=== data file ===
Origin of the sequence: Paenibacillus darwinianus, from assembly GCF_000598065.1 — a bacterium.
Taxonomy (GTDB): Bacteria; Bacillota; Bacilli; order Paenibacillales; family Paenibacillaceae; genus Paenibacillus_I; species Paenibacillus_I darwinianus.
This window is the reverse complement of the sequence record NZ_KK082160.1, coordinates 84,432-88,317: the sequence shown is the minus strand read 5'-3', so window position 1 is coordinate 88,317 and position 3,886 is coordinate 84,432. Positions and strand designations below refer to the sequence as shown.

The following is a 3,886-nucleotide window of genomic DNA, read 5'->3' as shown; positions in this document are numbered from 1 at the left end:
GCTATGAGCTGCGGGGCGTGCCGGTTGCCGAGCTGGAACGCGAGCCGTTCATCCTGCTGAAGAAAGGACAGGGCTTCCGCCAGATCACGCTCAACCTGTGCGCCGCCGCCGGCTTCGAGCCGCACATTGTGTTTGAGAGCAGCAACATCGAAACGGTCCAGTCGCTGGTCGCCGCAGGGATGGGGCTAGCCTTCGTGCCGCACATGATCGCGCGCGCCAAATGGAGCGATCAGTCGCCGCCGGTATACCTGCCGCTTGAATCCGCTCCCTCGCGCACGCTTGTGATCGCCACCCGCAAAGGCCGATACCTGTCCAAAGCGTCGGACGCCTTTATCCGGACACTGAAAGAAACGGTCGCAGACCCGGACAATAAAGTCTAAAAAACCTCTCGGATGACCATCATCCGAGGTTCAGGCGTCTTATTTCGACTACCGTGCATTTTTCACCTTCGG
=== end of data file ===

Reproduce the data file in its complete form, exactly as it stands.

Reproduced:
Origin of the sequence: Paenibacillus darwinianus, from assembly GCF_000598065.1 — a bacterium.
Taxonomy (GTDB): Bacteria; Bacillota; Bacilli; order Paenibacillales; family Paenibacillaceae; genus Paenibacillus_I; species Paenibacillus_I darwinianus.
This window is the reverse complement of the sequence record NZ_KK082160.1, coordinates 84,432-88,317: the sequence shown is the minus strand read 5'-3', so window position 1 is coordinate 88,317 and position 3,886 is coordinate 84,432. Positions and strand designations below refer to the sequence as shown.

The following is a 3,886-nucleotide window of genomic DNA, read 5'->3' as shown; positions in this document are numbered from 1 at the left end:
GCTATGAGCTGCGGGGCGTGCCGGTTGCCGAGCTGGAACGCGAGCCGTTCATCCTGCTGAAGAAAGGACAGGGCTTCCGCCAGATCACGCTCAACCTGTGCGCCGCCGCCGGCTTCGAGCCGCACATTGTGTTTGAGAGCAGCAACATCGAAACGGTCCAGTCGCTGGTCGCCGCAGGGATGGGGCTAGCCTTCGTGCCGCACATGATCGCGCGCGCCAAATGGAGCGATCAGTCGCCGCCGGTATACCTGCCGCTTGAATCCGCTCCCTCGCGCACGCTTGTGATCGCCACCCGCAAAGGCCGATACCTGTCCAAAGCGTCGGACGCCTTTATCCGGACACTGAAAGAAACGGTCGCAGACCCGGACAATAAAGTCTAAAAAACCTCTCGGATGACCATCATCCGAGGTTCAGGCGTCTTATTTCGACTACCGTGCATTTTTCACCTTCGG